Get-ADUser –Identity JohnThomas –Properties *


PowerShell cmdlets that start with “Set” are used to edit Windows component information. For example, by using Set-ADUser you can various operational tasks as shown in the commands below:


Set-ADUser –Identity JohnThomas –HomeFolder \\Server1\%UserName%


The commands below set mail property for user JohnThomas.


$ThisUser = Get-ADUser –Identity JohnThomas –Properties Mail
$ThisUser.Mail = [email protected]
Set-ADUser -Instance $ThisUser


powershell scripts

Any PowerShell cmdlets that start with “Remove” are used to perform deletion operations. For example, Remove-ADUser can be used to remove an Active Directory user as shown below:


Remove-ADUser –Identity JohnThomas


Combining PowerShell cmdlets

One of the best features PowerShell provides is the ability to combine two or more PowerShell cmdlets in a single PowerShell command. Such commands are sometimes called one-liner PowerShell commands. For example, if you need to remove all disabled user accounts from Active Directory, you can combine Search-ADAccount and Remove-ADUser PowerShell cmdlets as shown in the command below:


Search-ADAccount –AccountDisabled | Where {$_.ObjectClass –eq “User”} | Remove-ADUser


As you can see in the above command, Search-ADAccount PowerShell cmdlet performs a search throughout active directory to look for disabled accounts and then by using the pipe (|) operator you are instructing the Remove-ADUser to perform a deletion operation only on the users that are retrieved by the Search-ADAccount.

PowerShell aliases

Though many PowerShell cmdlets are easy to read and use, PowerShell also provides a feature called PowerShell alias. PowerShell is smart enough to complete the name of a PowerShell cmdlet with a press of Tab key. In case you have difficulty remembering the name of the PowerShell cmdlets, you can create PowerShell aliases. For example, you can create an alias for the Get-MailBoxStatistics PowerShell cmdlet using the command below:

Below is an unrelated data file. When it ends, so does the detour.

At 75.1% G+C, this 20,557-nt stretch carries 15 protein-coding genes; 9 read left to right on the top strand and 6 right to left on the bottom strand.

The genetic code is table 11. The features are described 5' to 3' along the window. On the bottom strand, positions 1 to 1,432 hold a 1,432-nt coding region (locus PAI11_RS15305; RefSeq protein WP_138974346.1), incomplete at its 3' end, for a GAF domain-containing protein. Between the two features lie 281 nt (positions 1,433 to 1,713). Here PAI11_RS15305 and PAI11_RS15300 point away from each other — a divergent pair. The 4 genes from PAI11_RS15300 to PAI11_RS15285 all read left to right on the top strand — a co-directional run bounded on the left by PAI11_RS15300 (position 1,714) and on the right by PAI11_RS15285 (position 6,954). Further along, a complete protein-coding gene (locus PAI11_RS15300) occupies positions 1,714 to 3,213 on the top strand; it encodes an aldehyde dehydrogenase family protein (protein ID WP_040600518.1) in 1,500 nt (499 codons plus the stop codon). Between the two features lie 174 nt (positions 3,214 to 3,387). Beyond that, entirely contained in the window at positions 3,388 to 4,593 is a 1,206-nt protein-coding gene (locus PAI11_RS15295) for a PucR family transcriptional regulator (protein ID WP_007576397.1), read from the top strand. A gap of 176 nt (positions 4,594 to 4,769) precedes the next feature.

New-Alias ShowMB Get-MailBoxStatistics


When you type “ShowMB” in the PowerShell window, PowerShell looks for the cmdlet associated with the ShowMB alias and then execute it.

Saving information in a CSV file

When it comes to saving information in a CSV file, PowerShell saves a lot of scripting work. PowerShell provides “Export-CSV” cmdlet that you can use with any other PowerShell cmdlets. By default, any PowerShell command that you execute shows the resulting information in the PowerShell command window unless you add Export-CSV to the end of the command as shown in the command below:


Get-ADUser –Filter * -SearchBase “OU=TestUsers,DC=TechGenix,DC=Com” | Export-CSV C:\Temp\AllUsersInAnOU.CSV


Notice that in the above command, you are just adding “Export-CSV” at the end of the command to have the output exported in a CSV file.

As you can see, PowerShell scripts reduce the time it takes to perform daily operational tasks. PowerShell is capable of performing three operational tasks; Get, Set, and Remove and 97 percent of PowerShell cmdlets start with these three words to easily identify the function of a PowerShell cmdlet. We also explained how easy it is to combine two cmdlets in a single command to make your PowerShell scripts more efficient.